To answer your question: Yes. You can add gelatin to a carbonated, kegged beer. I've done it before, actually quite a bit. One thing to be cautious of, adding gelatin to a carbonated keg will causing the beer to foam rapidly. If you do it, I suggest pouring the gelatin in with one hand, and having the lid to the keg in the other hand, ready to quickly seal off the keg before it foams over.
It's important to note though, and I welcome others saying otherwise as I'd like to hear their process, but from my experience, when I forget to add kettle finings, gelatin is not sufficient enough to clear the beer by itself. If I let the keg sit several weeks after I fine it, it will pour clear after several pints, but by itself, gelatin, doesn't seem to do as well as when it's used in conjunction to kettle finings like Irish Moss.
That said, it does look remarkably better than no fining at all. I'd recommend making sure the entire keg, top to bottom is near freezing, and perhaps maybe using a bit more gelatin than usual.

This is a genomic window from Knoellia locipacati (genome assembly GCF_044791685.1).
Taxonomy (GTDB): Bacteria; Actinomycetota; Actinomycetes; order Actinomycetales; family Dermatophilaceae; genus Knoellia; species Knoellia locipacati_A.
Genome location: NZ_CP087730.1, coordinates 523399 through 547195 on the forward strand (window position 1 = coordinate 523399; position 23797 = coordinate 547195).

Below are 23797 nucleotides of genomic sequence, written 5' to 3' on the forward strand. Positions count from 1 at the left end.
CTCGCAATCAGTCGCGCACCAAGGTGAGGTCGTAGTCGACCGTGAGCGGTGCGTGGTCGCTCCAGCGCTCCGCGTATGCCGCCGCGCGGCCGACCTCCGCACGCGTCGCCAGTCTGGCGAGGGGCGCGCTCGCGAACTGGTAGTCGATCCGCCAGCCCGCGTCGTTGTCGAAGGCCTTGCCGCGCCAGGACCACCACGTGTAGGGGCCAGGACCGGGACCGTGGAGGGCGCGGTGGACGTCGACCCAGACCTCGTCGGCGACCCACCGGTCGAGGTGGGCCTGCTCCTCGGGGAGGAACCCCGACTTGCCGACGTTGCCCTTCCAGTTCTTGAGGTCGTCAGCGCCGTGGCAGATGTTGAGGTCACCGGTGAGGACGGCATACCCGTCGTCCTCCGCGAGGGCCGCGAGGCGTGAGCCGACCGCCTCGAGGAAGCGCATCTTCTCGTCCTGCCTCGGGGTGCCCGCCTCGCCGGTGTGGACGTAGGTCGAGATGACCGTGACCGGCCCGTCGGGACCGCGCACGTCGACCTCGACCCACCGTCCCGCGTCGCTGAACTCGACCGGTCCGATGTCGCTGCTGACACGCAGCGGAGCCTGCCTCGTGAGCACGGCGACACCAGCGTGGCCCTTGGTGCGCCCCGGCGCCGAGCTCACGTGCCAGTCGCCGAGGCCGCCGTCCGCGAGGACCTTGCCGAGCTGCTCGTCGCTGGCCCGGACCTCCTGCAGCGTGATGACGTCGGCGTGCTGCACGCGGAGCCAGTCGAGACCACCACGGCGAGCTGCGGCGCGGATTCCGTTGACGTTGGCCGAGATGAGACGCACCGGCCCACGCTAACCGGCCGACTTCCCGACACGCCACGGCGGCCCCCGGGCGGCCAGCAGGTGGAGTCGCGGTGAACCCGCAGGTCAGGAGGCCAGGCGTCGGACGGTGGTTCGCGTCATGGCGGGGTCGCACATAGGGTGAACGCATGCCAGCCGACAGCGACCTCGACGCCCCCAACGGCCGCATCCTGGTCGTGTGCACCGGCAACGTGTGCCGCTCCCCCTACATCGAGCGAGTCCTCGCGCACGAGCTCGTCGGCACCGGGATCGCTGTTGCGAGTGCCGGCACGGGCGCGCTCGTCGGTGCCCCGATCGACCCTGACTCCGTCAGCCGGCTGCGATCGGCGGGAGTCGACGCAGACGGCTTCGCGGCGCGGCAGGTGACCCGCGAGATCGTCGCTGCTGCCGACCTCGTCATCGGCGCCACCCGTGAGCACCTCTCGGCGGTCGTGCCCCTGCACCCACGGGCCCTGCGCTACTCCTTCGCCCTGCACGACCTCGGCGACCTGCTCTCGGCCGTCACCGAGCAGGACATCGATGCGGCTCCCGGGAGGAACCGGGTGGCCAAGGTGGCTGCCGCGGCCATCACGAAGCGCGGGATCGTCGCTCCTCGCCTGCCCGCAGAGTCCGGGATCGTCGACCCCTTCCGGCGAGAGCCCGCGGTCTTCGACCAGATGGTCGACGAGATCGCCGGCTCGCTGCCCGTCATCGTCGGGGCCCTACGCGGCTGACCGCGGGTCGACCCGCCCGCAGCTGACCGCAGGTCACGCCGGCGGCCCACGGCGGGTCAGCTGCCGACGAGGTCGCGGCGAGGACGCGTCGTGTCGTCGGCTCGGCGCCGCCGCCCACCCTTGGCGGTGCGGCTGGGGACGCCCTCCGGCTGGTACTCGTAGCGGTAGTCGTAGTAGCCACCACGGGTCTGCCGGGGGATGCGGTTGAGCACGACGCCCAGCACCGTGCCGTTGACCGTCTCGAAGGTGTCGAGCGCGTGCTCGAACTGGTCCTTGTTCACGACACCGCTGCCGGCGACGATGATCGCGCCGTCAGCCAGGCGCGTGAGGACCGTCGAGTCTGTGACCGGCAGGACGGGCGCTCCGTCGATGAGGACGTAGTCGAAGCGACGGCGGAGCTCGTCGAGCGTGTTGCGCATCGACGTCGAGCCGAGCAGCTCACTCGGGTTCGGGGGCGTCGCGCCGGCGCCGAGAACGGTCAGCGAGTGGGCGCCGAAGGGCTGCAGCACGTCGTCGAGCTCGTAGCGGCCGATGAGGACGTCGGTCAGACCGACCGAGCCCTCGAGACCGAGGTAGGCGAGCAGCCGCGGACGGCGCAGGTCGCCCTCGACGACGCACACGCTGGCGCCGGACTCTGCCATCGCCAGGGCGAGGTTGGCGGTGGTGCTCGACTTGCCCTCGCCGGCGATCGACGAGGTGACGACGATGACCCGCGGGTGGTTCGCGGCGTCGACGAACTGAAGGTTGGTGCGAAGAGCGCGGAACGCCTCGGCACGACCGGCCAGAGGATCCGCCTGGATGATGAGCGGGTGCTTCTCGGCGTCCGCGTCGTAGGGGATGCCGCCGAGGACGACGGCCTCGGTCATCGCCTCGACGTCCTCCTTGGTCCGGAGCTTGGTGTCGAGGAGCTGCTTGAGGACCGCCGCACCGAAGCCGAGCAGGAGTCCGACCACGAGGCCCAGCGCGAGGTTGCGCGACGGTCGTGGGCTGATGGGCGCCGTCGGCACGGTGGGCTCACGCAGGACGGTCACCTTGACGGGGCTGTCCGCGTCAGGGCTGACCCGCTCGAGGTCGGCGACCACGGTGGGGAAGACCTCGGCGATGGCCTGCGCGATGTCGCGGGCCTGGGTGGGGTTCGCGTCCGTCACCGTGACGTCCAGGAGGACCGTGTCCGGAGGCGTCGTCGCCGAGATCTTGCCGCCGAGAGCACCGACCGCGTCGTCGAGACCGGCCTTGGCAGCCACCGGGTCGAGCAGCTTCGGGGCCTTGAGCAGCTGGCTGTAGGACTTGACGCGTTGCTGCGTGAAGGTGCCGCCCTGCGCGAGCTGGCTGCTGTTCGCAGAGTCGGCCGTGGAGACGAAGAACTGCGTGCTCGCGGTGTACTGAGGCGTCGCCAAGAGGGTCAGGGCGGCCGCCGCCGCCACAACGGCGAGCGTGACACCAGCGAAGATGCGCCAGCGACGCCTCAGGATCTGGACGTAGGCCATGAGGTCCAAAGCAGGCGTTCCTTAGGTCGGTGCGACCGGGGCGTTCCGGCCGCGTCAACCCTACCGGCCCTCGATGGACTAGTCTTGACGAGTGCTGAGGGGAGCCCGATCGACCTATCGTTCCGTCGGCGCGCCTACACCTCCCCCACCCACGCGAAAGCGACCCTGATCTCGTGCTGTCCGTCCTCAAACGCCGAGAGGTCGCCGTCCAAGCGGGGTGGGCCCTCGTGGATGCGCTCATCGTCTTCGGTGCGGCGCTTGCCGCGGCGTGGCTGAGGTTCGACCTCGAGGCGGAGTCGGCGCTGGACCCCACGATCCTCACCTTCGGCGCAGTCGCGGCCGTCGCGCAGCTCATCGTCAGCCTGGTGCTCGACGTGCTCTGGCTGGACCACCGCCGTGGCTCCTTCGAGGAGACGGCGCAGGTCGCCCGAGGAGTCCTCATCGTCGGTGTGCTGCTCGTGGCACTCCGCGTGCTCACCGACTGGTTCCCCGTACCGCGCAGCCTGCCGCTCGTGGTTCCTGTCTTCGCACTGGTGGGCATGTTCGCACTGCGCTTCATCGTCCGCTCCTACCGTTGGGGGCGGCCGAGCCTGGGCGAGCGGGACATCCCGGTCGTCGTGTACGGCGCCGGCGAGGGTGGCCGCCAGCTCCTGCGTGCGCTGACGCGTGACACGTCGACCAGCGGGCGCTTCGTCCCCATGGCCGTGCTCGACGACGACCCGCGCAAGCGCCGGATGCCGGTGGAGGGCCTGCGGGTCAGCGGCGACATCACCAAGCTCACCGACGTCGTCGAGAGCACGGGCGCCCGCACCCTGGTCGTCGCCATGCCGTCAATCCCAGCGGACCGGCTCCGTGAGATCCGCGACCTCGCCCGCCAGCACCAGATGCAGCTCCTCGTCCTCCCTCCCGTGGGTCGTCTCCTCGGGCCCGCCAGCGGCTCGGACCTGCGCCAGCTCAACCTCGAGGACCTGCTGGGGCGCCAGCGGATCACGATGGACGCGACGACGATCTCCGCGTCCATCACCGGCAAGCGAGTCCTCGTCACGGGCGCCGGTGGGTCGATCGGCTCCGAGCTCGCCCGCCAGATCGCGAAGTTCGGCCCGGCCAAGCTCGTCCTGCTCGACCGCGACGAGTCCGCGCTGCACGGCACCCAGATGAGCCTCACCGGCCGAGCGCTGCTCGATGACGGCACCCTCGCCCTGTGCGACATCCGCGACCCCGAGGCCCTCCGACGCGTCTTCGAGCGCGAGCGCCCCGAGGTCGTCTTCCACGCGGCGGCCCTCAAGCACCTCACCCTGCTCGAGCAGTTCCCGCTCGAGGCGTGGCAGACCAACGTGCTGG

Follow-up on your additional questions:
I add approximately half a gelatin packet to a mug filled approximately two-thirds full of warm water, let it rest for a moment to ensure all the gelatin is submerged (if you don't you risk clumps). I then microwave it for about 1 minute to get it up between 160-180°F to kill off any bacteria, then add it directly to the keg. Some people have come back debunking the theory of why boiling gelatin in the water is a bad thing. My process works for me, it's easy and consistent, so I see no need to change it.
Also, yes. You need to ensure your beer is as close to freezing as possible to ensure that chill haze has come into effect, the primary factor that will turn a cold beer cloudy. If you're willing to put in the effort to make sure it's a consistent temperature across the entire keg (I've seen a lot of homemade keggerators where the temperature can be off by quite a bit, 10-15° worth, between the bottom and the top of the keggerator), you can add your gelatin, purge the keg with CO2, then give it a shake to make sure the temperature is even throughout. Don't do this before you add the gelatin though, for the same reasons you don't want to shake a beer can or a soda bottle before opening it.